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Chapter 158 : Thyroid Disorders

Authors: Samuel Refetoff, Jacques Dumont, Gilbert Vassart

Synthesis, storage, secretion, delivery, action, and metabolism of the thyroid hormones involve a complex sequence of molecular events, for which a number of the genes involved are known. Thyroid diseases may result from impairments at many steps in this process. Defects may be classified as resulting from anomalies within the thyroid gland (dyshormonogenesis), in the development of the thyroid anlage (thyroid dysgenesis), in the transport of thyroid hormones, in target tissues of thyroid hormones (thyroid hormone resistance), or in the regulatory hypothalamo-pituitary circuit.

Defects involving genes expressed in the thyroid gland may be responsible for a series of different phenotypes. Gain of function mutations of the thyrotropin receptor cause autosomal dominant toxic thyroid hyperplasia, or sporadic (neonatal) toxic thyroid hyperplasia, depending on whether the mutation is transmitted from one parent or is a new mutation. Loss-of-function mutations in any of the genes encoding proteins implicated directly or indirectly in thyroid hormone synthesis, cause hypothyroidism, usually associated with goiter secondary to hyperstimulation by thyrotropin (congenital goiter). Mutations of this type have been found in the sodium-iodide symporter (trapping defects), thyroglobulin (coupling defects), and thyroperoxidase and pendrin (organification defects). In all these instances, transmission is autosomal recessive and, except for the last one, the disease is nonsyndromic. Mutations of pendrin cause hypothyroidism associated with sensorineural deafness. Additional mutations are expected to be found in the genes responsible for H2O2 generation (an additional cause of organification defect), and in iodotyrosine deiodinase.

Inadequate regulation of thyroid function by thyrotropin causes a decrease in thyroid function (synthesis and secretion of thyroid hormone) and growth (thyroid hypoplasia). This may result from defects at the hypothalmo-pituitary level (central hypothyroidism), secondary to mutations in a series of developmental genes (PIT1, PROP1) required for normal growth and function of thyrotrophs. Mutations directly affecting the TRH receptor or thyrotropin beta genes also cause congenital hypothyroidism with thyroid hypoplasia. Similarly, but at the thyroid level, loss-of-function mutations of the TSH receptor gene cause variable levels of resistance to thyrotropin, the more severe cases presenting with congenital hypothyroidism and thyroid hypoplasia.

Thyroid dysgenesis is responsible for the majority of cases with congenital hypothyroidism (85%). It encompasses a series of developmental defects affecting the thyroid gland, whose common characteristic is an inadequate amount of functional thyroid tissue. The situation is anatomically (and probably genetically) heterogeneous, presenting as thyroid aplasia (agenesis), hypoplasia, ectopy, or hemiagenesis. Most cases are sporadic (∼1/3500 newborn) which poses the unresolved problem of the genetic or environmental cause of the disease. In a handful of cases, a mutation has been identified in genes implicated in the development of the gland: PAX8 and TTF2. In the latter, hypothyroidism is part of a complex syndrome with choanal atresia, cleft palate, and kinky hairs (Bamforth syndrome), reflecting the multiple sites of normal TTF2 expression.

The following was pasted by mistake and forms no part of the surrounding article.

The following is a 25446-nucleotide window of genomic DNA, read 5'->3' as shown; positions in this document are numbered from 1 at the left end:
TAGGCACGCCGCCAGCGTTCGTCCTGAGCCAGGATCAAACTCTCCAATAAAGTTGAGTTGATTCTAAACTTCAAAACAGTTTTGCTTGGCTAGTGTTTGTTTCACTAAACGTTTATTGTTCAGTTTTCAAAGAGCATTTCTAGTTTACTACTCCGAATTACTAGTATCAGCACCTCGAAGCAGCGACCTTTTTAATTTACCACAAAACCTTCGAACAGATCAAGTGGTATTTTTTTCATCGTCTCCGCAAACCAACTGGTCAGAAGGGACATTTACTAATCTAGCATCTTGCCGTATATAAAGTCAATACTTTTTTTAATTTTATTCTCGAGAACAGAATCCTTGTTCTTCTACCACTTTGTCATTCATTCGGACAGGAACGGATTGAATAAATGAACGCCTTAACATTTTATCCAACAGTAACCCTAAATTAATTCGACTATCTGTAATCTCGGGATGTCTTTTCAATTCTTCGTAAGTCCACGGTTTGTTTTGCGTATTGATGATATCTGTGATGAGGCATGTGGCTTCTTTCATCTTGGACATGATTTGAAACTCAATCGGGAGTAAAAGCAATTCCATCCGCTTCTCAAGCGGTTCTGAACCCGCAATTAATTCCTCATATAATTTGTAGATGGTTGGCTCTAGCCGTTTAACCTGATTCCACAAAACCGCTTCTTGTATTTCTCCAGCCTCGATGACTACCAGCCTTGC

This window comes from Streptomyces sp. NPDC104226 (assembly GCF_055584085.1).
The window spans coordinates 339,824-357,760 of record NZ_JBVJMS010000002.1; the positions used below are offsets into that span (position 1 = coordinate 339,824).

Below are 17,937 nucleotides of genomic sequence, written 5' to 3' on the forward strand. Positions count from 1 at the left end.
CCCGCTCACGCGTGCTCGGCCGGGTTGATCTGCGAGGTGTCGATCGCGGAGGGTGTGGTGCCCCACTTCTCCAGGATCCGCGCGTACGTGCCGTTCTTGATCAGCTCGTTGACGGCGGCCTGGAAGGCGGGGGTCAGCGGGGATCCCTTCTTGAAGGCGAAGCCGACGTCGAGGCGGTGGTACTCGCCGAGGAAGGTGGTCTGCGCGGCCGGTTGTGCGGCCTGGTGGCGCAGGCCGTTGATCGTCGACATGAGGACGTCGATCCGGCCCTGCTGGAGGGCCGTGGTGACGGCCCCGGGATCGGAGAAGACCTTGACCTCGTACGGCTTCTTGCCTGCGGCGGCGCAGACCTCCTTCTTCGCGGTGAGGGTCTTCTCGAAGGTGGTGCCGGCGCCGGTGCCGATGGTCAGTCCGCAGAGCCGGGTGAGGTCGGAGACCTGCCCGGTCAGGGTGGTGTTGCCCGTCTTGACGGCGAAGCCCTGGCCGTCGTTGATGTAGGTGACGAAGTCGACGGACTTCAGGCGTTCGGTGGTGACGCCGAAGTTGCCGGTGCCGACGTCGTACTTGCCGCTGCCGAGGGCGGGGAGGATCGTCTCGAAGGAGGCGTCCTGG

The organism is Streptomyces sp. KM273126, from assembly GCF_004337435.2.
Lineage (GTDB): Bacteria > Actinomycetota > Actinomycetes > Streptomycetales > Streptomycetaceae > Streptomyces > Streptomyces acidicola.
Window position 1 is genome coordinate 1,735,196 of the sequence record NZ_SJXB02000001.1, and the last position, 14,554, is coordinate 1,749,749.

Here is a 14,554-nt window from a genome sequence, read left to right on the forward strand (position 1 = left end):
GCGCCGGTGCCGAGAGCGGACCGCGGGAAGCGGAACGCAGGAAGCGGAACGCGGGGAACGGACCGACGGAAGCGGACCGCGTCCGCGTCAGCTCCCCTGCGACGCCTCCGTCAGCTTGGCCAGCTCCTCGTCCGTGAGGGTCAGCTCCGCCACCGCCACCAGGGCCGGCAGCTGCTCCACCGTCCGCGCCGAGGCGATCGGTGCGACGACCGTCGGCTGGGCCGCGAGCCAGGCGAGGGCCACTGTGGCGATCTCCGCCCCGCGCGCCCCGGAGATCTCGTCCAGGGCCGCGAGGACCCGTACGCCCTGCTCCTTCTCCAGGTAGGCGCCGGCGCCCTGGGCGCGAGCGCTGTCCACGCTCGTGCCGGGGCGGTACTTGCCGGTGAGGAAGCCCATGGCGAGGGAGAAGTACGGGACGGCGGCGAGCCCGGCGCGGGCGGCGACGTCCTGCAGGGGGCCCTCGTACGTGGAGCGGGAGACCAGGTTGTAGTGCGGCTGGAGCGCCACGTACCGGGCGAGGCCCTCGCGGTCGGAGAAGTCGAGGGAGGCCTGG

Since only free thyroid hormones are responsible for the effects on target tissues (including the hypothalamus and the thyrotrophs), mutations in the proteins implicated in the transport of thyroid hormones in the blood (thyroid binding globulin (TBG); transthyretin; albumin) are responsible only for anomalies of the concentration of circulating thyroxine or triodothyronine, without any other biological or clinical sign of thyroid dysfunction. Mutations have been described leading to quantitative (complete/partial TBG deficiency, TBG excess) or qualitative anomalies in thyroxin binding globulin, the most frequent situation being defective production of the protein secondary to loss-of-function mutations in this X-linked gene. Increase in serum total thyroxine is observed in patients with mutations resulting in the production of transthyretin with increased affinity for the hormone. Similarly, variant albumin molecules have been described and the mutations identified, with increased affinity for iodothyronines, the result being euthyroid hyperthyroxinemia or hyper-triodothyroninemia. Values of thyroid hormones may reach extremely high values in some cases.

Resistance to thyroid hormone of variable severity and tissue distribution has been identified. In the majority of cases it is caused by mutations in the thyroid hormone receptor beta gene. The more common form is inherited dominantly because the mutant receptors, with decreased ligand binding or abnormal interaction with transcription cofactors, interfere with the function of the normal receptor. Resistance caused by receptor deletion is inherited recessively while a third form, without thyroid hormone receptor abnormalities, may be caused by defects in any of the cofactors involved in the mediation of thyroid hormone action.


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